Clay Carroll immortalized in hometown of Clanton

Published 1:03 pm Friday, February 17, 2023

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By Carey Reeder | Staff Writer

Most young baseball players dream of things like playing in a Major League Baseball All-Star or winning a World Series. A lot of the young baseball players across Chilton County may have those same ambitions one day.

Former Clanton resident Clay Carroll lived those dreams, and he was forever immortalized in his hometown on Feb. 16. Clay Carroll Parkway, formerly Park Drive, was established on Feb. 16. The stretch of road from the hill leading into Clanton City Park, around Jack Hayes Field and leading to Third Avenue will forever be associated with one of the best relievers in the majors in the 1970s.

“I tell people, ‘I was in the big leagues for 20 years,’ and I was in All-Star Games, I have won World Series games, I have set records,” Carroll said. “Coming back here is the best honor I could ever have … It is something to have something like that done for you, and a lot of people do not get that chance.”

A public reception was held at Clanton City Hall following the street naming ceremony where local friends and fans of Carroll’s got to see him again and get things autographed.

“To me, if you do something like that for someone, it states that they have made it,” Clanton Mayor Jeff Mims said when planning the event. “It is about the pinnacle you can get having a street named after you … For him to have lived in this town, it is special, and it is an honor to be able to do it for him.”

Carroll, a graduate of CCHS, said is very proud with what Clanton has become in his time away from the city.

“Clanton is home, and I worked in a cotton mill here and just being a country boy I guess,” Carroll said. “I made it, but I never forgot the people I was brought up with in Clanton.”

Carroll was signed by the Milwaukee Braves as a free agent in 1961, and made his MLB debut on Sept. 2, 1964. Carroll’s career took a jump in 1968 when the right-hander was traded to the Cincinnati Reds. During his eight years with the Reds, Carroll was an All-Star in 1971 and 1972 and led the MLB in saves with 35 in 1972 — a National League record at the time. Carroll finished tied for fifth in Cy Young Award voting as a reliever that same season.

Carroll said some of the names he was able to play with, and against, during his career was something he cherished.

“Being one of the best relievers in the 1970s was a big factor, but playing with a lot of stars who people have heard like Hank Aaron, Willie Mays, Roberto Clemente and all of those guys,” Carroll said. “It was an honor, but I did not let it go to my head. I just kept playing.”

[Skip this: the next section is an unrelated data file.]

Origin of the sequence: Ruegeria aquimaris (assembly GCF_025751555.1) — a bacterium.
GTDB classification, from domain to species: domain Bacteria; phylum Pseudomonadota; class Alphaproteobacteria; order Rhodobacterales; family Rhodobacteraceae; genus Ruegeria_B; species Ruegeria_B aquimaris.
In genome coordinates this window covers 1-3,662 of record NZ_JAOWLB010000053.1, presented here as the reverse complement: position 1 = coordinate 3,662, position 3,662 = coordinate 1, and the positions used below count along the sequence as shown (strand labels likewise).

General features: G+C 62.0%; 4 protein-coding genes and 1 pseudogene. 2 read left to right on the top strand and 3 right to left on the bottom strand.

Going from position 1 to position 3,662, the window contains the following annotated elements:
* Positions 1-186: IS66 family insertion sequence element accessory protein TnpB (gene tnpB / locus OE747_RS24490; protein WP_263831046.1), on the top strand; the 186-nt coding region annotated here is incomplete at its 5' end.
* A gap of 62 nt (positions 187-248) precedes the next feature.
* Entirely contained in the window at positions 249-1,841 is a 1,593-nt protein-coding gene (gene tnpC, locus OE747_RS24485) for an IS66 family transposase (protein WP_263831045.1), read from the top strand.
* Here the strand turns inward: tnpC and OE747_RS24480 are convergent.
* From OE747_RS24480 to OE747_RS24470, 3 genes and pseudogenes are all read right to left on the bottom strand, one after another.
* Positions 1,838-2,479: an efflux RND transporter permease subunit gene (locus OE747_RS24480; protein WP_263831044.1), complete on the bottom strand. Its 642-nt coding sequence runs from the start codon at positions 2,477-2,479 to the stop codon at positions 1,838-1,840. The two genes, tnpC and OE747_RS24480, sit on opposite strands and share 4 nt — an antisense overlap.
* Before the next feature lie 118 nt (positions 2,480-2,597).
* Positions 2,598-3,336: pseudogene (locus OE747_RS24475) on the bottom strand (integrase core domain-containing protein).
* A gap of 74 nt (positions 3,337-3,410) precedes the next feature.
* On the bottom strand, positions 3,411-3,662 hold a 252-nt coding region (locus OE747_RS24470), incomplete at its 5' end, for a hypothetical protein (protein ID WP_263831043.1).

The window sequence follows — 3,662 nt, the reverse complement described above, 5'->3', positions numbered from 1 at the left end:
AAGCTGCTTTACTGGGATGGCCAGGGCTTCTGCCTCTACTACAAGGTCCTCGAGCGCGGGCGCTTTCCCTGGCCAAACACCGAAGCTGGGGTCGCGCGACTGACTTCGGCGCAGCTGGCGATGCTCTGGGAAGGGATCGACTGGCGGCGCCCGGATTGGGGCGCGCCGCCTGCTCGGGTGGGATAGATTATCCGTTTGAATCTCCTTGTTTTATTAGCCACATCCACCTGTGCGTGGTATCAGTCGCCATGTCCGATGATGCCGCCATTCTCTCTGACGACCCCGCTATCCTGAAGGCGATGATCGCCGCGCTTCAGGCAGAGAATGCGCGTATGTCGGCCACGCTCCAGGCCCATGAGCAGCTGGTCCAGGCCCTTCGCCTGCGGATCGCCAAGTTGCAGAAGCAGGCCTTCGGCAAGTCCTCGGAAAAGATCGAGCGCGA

Carroll pitched in three World Series for the Reds in 1970, 1972 and 1975, but his best showing was in the 1970 World Series against the Baltimore Orioles. With the Reds down 3-0 in the series and 5-3 in game four of the series, Carroll took the mound in the sixth inning and hurled 3.2 innings of one-hit baseball striking out four Orioles including the game sealer. Carroll threw nine shutout innings and struck out 11 batters in the 1970 World Series overall.

“To pitch against a guy like Brooks Robinson, he was one of the best third basemen I ever played against.” Carroll said.

When asked who the toughest hitter he ever faced, Carroll explained it was not the power hitters he had trouble with. It was the hitters who punch the ball and try to get on base, something only a 20-year MLB veteran could figure out.

“All they did was try to attack the ball and get on, and they are hard to pitch to,” Carroll said. “Those guys who try to hit it out of the park, you can pitch to them.”

Carroll and the Reds lost both World Series in 1970 and 1972, but finally overcame the hurdle in the 1975 World Series winning in seven games over the Boston Red Sox. Carroll earned a save in game three of the 1972 World Series. He was also the winning pitcher in the seventh and deciding game of the 1975 World Series, giving the Reds their first championship in 35 years.

Carroll’s last game came on Oct. 1, 1978, and his name is all over the records book for the Cincinnati Reds including ranking third in franchise history for pitching appearances.  Carroll’s final career stat line saw him compile a 2.94 ERA in 731 games with 143 saves. He pitched 1,353.1 innings and struck out 681 batters.

Carroll was inducted into the Cincinnati Reds Hall of Fame in 1980 and the Alabama Sports Hall of Fame in 1992 to honor his stellar career.

After his playing career, Carroll took up golf, but has had to tone it down in recent years due to the 20-year career weighing on the now 81-year-old hurler.

Carroll said it was great to see all the old faces and friends during the events on Feb. 16.

“I cannot believe how big the turnout was today, it was something,” Carroll said. “Talking about the old days, and thank you to Jeff Mims for putting this together. It really is something.”

The Clanton City Council announced at its meeting on Feb. 13 that Feb. 16 would be Clay Carroll Day in the city of Clanton.